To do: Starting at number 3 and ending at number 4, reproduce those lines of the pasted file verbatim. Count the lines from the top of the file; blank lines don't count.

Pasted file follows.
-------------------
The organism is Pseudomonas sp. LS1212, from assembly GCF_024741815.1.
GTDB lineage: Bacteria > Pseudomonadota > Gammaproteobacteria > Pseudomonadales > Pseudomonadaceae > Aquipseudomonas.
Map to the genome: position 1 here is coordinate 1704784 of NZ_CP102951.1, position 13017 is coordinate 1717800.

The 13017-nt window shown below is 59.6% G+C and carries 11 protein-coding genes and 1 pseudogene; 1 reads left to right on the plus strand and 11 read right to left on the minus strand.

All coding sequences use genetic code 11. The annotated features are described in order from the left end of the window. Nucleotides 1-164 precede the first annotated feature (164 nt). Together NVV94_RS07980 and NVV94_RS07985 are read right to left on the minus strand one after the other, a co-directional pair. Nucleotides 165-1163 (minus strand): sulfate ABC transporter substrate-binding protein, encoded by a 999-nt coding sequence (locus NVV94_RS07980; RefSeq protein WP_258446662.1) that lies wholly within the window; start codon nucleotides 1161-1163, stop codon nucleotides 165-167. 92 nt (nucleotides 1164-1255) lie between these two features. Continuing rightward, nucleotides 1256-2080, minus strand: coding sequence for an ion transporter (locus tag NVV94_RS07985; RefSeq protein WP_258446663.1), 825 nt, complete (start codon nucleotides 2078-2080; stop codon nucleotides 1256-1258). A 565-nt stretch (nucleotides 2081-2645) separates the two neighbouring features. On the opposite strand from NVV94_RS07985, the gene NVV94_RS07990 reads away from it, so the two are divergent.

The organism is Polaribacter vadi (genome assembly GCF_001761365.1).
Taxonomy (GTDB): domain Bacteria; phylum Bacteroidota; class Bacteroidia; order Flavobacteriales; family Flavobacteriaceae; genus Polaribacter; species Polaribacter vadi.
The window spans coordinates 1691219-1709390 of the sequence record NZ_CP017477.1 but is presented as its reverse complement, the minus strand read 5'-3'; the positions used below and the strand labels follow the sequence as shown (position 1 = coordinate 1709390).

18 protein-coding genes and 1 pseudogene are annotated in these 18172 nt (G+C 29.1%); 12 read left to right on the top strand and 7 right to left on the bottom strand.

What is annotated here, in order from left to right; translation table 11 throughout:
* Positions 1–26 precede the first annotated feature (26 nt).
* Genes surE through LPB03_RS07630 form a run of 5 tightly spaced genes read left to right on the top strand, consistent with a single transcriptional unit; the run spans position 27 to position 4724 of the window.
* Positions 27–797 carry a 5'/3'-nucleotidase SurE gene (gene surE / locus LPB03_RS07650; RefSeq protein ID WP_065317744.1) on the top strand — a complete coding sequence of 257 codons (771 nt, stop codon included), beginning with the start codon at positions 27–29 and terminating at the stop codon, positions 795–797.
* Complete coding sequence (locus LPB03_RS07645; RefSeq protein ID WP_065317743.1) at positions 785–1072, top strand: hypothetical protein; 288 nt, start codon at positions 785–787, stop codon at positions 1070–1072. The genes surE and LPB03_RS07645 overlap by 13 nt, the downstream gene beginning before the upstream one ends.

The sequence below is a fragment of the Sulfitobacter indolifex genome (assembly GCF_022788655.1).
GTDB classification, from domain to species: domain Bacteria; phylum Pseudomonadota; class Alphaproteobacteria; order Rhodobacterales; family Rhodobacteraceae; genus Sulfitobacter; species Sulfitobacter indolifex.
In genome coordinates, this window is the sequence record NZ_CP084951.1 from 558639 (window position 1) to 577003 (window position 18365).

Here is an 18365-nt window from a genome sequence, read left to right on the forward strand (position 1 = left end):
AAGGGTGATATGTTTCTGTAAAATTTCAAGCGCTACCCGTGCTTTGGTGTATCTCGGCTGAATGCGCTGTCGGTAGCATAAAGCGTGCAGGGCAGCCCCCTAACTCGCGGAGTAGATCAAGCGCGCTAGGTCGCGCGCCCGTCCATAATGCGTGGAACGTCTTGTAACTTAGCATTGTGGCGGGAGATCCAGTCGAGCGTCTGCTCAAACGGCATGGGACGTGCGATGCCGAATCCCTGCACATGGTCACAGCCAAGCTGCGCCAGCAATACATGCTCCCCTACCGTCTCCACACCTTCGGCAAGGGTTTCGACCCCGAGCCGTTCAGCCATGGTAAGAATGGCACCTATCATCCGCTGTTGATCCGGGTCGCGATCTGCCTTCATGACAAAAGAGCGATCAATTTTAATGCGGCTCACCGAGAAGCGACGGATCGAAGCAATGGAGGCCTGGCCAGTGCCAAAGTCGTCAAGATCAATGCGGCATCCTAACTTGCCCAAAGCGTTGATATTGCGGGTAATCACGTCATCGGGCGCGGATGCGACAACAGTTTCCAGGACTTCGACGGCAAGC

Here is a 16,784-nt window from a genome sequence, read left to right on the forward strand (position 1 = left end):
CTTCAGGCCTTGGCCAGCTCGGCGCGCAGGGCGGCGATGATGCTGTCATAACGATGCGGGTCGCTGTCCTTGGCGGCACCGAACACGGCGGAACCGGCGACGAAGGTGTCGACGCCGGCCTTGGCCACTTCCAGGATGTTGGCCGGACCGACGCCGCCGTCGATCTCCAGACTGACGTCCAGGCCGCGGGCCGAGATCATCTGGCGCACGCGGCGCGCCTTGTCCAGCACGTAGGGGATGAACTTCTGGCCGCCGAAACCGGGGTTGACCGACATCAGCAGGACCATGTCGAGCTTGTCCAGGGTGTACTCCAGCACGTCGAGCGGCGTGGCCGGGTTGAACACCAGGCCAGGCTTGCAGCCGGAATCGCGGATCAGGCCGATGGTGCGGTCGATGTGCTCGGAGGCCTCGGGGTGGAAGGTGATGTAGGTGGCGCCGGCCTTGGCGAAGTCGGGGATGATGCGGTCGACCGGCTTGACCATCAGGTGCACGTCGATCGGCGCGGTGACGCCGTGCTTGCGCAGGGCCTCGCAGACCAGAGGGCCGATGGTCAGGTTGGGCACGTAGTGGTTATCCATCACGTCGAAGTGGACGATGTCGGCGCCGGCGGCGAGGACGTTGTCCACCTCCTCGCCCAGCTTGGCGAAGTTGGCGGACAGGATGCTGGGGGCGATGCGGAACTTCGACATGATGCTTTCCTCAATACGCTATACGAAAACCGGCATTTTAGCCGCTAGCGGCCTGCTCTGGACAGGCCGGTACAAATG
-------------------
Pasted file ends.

Map to the genome: position 1 here is coordinate 1704784 of NZ_CP102951.1, position 13017 is coordinate 1717800.

The 13017-nt window shown below is 59.6% G+C and carries 11 protein-coding genes and 1 pseudogene; 1 reads left to right on the plus strand and 11 read right to left on the minus strand.